18 Sep 2018
Ireland's NTMA yesterday released the details of the scheduled T-bill auction on Thursday and announced the buyback of another €500m of IBRC-related debt. Subject to market conditions, the NTMA will offer €500m of T-bills with a 12 month maturity on 20 September.
Barring any shocks, this will be the 13th successive T-bill issuance by the agency at which a negative yield was achieved. On the buyback, the agency cancelled €500m of the FRB that is due to mature on 18 June 2049. This debt was linked to the landmark IBRC transaction in 2013, which was a major milestone on the road to Ireland’s return to creditworthiness. To date the NTMA has repurchased €12.5bn (nominal) of the €25bn of bonds issued as part of the ‘Prom Note’ deal, with €3.0bn of these repurchases taking place since the start of this year. All of the bonds were held by the Central Bank of Ireland, whose holdings previously attracted adverse comment from the ECB relating to monetary financing concerns, although Frankfurt has since acknowledged the progress made in reducing the stock of IBRC-related assets. While the effective servicing cost of the IBRC-related bonds is immaterial (as the Central Bank repatriates most of its profits to the Exchequer), the repurchases serve to improve the optics of Ireland’s headline debt metrics.
GRN: Strong FY results
Green REIT (GRN) has today issued a strong set of FY (year-end June) results. At a headline level, EPRA NAV per share has come in at 178.9c, +8% y/y and +6% since end-December. This is c. 2.8% ahead of Bloomberg consensus. The annual growth in NAV is positive given the one-off hit of c. 8c per share from last October’s stamp duty hike. H2 proved to be a successful period for the group, notably in terms of capital recycling; development and asset management. The group sold Westend Retail Park for €147.7m (representing a 55% profit on cost), cutting its retail exposure to less than 1% of the total portfolio value. On the development front, its new assets delivered €10.4m of new contracted annual rent in the year to end-June, which increased by a further €1.7m post the period end. GRN’s contracted annual rent is now €74.3m, up from €72.7m at end-December despite the sale of Westend. During the year management completed its One Molesworth Street and 5 Harcourt Road office developments. The guidance for the completion of Building I at Central Park (97,000 sq ft of Grade A office space) has been pushed back marginally to Q119 (was Q418), but this is minor in the scheme of things.
On the logistics side, three units were completed at Horizon during the year, with construction of a further two speculative units set to commence shortly, along with a large (115,000 sq ft) purpose built unit for Bunzl (subject to planning). Management has reaffirmed guidance that Central Park could accommodate up to another 400,000 sq ft of commercial property, while the c. 300 acre landbank at Horizon Logistics Park provides “short, medium and longer term optionality”. The group has a strong balance sheet to support its growth ambitions (management notes that its long term development pipeline has an end value projection of €600m and a 7.2% expected yield on cost). Helped by the Westend proceeds and property revaluations, its LTV stood at just 15.5% at end-June (versus 22.1% at end-December and 20.2% at end-FY17). In terms of asset management, the WAULT across the portfolio climbed from 8.2 years at end-December to 8.8 years at end-June, a record high for the group. The period end EPRA vacancy rate was 4.4% (up from 1.5% a year earlier, reflecting developments and disposals), but this has subsequently reduced to 2.8% through new lettings since the start of this financial year. The standing portfolio has a 5% reversionary potential, unchanged from the end-December position.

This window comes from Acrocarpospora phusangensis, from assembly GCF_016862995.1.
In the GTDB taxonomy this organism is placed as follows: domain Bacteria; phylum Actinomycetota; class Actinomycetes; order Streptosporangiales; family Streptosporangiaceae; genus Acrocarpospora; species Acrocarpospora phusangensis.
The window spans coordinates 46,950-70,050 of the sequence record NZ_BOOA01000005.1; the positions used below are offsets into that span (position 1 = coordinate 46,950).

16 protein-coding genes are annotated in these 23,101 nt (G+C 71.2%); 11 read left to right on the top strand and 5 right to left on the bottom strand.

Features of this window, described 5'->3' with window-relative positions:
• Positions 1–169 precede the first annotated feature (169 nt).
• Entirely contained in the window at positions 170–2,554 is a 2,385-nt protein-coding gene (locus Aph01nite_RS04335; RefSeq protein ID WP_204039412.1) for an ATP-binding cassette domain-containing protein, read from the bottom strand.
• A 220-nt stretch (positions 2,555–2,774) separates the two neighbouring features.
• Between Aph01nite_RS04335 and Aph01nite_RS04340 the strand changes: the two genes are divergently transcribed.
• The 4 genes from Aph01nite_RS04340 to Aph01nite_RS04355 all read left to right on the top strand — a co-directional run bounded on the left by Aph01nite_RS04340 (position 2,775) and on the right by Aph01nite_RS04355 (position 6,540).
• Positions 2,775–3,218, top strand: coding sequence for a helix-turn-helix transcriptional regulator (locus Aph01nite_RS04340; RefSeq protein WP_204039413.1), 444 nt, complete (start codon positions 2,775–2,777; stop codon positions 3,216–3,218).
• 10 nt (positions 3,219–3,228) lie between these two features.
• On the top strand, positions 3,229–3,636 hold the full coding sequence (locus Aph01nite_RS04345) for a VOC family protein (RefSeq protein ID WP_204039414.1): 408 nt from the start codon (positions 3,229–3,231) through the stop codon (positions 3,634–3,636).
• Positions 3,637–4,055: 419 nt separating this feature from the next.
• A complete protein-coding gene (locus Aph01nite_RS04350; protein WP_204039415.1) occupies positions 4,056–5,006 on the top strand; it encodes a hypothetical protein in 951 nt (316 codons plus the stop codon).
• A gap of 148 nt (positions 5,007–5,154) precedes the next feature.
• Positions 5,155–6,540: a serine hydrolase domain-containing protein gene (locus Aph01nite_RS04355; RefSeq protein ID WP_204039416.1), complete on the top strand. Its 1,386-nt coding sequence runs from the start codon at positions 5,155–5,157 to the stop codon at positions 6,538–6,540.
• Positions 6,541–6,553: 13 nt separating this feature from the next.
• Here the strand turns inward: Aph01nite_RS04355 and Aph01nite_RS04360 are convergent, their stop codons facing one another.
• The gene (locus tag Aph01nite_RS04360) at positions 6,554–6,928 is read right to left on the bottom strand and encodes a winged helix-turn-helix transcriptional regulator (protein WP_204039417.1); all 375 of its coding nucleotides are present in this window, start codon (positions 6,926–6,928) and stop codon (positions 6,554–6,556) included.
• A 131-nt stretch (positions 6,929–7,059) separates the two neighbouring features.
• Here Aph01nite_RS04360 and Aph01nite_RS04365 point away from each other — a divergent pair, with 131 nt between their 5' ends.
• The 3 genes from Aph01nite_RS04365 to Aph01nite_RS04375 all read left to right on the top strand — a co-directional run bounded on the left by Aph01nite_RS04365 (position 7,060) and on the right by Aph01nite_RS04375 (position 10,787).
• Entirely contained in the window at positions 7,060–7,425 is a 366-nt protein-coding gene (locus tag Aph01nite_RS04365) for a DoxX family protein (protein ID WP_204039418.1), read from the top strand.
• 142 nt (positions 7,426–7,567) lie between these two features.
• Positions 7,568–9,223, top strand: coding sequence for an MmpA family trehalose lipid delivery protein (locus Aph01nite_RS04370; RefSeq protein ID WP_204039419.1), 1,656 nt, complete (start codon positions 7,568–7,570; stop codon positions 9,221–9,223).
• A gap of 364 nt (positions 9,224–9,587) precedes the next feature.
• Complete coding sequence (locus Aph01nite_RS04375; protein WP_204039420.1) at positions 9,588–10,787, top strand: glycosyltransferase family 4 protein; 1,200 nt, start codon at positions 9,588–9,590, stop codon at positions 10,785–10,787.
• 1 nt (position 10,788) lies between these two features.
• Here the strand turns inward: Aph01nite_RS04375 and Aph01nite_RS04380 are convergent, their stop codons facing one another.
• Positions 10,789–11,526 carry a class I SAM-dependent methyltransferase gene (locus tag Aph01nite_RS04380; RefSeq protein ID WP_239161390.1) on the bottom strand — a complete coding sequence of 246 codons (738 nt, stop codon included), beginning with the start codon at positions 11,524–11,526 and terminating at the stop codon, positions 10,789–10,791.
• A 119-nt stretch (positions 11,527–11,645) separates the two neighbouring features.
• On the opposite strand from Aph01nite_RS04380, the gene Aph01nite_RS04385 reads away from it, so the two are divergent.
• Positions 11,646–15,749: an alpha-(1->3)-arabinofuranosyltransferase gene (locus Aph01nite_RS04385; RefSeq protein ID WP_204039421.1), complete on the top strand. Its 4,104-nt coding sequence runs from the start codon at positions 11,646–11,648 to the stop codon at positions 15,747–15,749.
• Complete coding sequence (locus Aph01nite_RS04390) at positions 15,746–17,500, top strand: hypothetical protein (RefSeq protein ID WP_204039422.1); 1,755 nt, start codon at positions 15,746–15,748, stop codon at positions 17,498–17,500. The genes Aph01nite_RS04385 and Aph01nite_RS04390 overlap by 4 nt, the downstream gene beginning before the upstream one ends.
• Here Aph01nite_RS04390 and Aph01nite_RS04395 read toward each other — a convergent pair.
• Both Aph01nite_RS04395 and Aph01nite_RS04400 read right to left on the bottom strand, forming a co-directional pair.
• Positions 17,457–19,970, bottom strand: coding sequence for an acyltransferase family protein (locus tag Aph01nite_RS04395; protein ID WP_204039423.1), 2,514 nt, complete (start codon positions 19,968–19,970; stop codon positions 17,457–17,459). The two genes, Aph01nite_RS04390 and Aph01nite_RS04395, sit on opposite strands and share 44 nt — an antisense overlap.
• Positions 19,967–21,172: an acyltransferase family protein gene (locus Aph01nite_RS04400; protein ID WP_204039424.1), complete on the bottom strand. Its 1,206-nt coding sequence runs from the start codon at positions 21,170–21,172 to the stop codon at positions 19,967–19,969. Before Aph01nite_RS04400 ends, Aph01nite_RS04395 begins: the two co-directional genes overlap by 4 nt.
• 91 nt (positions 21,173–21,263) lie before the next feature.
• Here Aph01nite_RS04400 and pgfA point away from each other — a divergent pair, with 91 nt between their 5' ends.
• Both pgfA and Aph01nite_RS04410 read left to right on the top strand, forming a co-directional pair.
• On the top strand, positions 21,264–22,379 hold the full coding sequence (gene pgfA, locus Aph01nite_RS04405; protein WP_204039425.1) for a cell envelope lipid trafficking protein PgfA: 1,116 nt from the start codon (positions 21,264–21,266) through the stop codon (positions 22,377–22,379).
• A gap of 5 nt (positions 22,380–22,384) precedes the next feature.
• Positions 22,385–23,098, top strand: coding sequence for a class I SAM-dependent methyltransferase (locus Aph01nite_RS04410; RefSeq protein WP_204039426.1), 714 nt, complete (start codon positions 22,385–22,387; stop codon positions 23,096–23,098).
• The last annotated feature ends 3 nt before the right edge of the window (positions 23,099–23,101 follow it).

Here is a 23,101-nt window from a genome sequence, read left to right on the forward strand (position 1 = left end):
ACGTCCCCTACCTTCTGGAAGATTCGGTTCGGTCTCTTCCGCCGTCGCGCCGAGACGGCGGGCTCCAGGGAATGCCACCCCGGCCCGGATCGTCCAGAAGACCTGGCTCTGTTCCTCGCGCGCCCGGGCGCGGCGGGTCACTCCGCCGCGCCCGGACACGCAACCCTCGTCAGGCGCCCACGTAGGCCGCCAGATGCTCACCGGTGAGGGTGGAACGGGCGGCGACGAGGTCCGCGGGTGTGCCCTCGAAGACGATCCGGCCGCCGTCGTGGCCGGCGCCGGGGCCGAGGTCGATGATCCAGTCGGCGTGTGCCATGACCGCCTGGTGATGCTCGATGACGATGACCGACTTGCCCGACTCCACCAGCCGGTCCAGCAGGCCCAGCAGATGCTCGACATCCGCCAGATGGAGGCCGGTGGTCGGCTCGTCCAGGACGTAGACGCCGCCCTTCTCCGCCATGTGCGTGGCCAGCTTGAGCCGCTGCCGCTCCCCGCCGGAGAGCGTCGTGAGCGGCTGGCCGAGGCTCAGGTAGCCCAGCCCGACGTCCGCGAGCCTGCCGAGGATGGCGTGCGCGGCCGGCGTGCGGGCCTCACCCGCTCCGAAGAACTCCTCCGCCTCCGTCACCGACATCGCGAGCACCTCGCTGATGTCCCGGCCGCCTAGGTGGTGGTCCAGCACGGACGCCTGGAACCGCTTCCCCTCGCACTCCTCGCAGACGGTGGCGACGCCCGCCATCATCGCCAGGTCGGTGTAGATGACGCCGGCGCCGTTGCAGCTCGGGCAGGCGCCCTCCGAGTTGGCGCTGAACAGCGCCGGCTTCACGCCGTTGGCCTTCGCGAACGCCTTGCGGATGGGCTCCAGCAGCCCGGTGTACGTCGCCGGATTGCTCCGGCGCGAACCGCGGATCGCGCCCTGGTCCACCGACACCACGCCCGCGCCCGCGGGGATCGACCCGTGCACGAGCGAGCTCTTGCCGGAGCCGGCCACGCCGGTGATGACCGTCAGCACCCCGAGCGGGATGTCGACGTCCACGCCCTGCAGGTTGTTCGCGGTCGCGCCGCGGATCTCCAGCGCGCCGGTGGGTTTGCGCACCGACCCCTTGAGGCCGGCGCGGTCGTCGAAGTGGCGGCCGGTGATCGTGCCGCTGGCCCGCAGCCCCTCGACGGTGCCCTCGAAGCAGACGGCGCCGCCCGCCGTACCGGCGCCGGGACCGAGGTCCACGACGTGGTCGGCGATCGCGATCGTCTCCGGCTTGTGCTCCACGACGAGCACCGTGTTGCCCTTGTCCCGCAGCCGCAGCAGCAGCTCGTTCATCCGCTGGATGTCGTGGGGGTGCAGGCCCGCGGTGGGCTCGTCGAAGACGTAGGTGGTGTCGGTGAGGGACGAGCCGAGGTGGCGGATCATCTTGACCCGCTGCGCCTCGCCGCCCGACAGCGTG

Trump does the two-step: Last night the US administration ratcheted up trade tensions with China as President Trump announced the implementation of tariffs targeting an additional $200bn worth of Chinese imports. The new tariffs will initially begin at 10%, effective 24 September, but will rise to 25% from the 1 January 2019, slightly more punitive than the market had anticipated. The aim of the ‘two step’ approach is reportedly to allow US firms to adjust and find alternative supply chains. It was also announced that around 300 products would be removed from the original tariff list, following comments during the public consultation, with items such as smart watches and specific chemicals removed. There has been little in the way of a formal response from the Chinese government yet this morning but in a sign that Trump could ramp up tensions further, the President warned that the US would immediately introduce tariffs on an additional $267bn of Chinese imports if the Chinese retaliated with any measures targeting US farmers and industry. Somewhat surprisingly the Shanghai Composite has actually firmed this morning rising 0.9%, whilst the yuan is also relatively stable despite the rising trade tensions. Meanwhile European and US futures are lower this morning.
Brexit bits: For a pleasant change most of the recent Brexit news has been on the positive/productive side with several reports yesterday stating that UK & EU talks are going well behind the scenes and that negotiators are edging closer to some type of deal. News out this morning reports that European Council President, Donald Tusk said that EU leaders are hoping to discuss “the final phase of Brexit talks” during the informal leader’s summit in Salzburg later this week. Sterling appears to like the unlikely upbeat Brexit tone too, the pound is hitting multi-week highs across the board this morning with the benchmark EUR/GBP rate reaching levels not seen in almost seven weeks.